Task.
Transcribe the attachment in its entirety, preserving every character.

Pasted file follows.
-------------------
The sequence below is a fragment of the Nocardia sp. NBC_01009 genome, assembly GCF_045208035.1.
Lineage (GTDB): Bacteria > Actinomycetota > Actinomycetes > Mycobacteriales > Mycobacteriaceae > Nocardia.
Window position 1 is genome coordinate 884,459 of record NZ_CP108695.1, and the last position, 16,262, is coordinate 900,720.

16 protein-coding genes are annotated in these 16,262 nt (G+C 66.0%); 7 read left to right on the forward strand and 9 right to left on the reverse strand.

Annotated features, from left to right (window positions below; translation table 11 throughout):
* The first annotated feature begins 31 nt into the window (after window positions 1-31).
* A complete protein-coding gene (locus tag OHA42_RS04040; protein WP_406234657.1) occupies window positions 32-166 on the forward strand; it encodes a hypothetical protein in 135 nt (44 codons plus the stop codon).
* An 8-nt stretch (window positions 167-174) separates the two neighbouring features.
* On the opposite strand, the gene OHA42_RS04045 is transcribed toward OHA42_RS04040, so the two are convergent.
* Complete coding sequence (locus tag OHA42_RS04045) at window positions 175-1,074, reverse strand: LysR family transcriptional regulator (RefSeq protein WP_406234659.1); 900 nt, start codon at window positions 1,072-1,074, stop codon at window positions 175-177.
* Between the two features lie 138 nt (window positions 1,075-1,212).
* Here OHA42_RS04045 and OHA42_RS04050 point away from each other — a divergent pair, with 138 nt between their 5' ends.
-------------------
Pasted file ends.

The sequence below is a fragment of the Nocardia sp. NBC_01009 genome, assembly GCF_045208035.1.
Lineage (GTDB): Bacteria > Actinomycetota > Actinomycetes > Mycobacteriales > Mycobacteriaceae > Nocardia.
Window position 1 is genome coordinate 884,459 of record NZ_CP108695.1, and the last position, 16,262, is coordinate 900,720.

16 protein-coding genes are annotated in these 16,262 nt (G+C 66.0%); 7 read left to right on the forward strand and 9 right to left on the reverse strand.

Annotated features, from left to right (window positions below; translation table 11 throughout):
* The first annotated feature begins 31 nt into the window (after window positions 1-31).
* A complete protein-coding gene (locus tag OHA42_RS04040; protein WP_406234657.1) occupies window positions 32-166 on the forward strand; it encodes a hypothetical protein in 135 nt (44 codons plus the stop codon).
* An 8-nt stretch (window positions 167-174) separates the two neighbouring features.
* On the opposite strand, the gene OHA42_RS04045 is transcribed toward OHA42_RS04040, so the two are convergent.
* Complete coding sequence (locus tag OHA42_RS04045) at window positions 175-1,074, reverse strand: LysR family transcriptional regulator (RefSeq protein WP_406234659.1); 900 nt, start codon at window positions 1,072-1,074, stop codon at window positions 175-177.
* Between the two features lie 138 nt (window positions 1,075-1,212).
* Here OHA42_RS04045 and OHA42_RS04050 point away from each other — a divergent pair, with 138 nt between their 5' ends.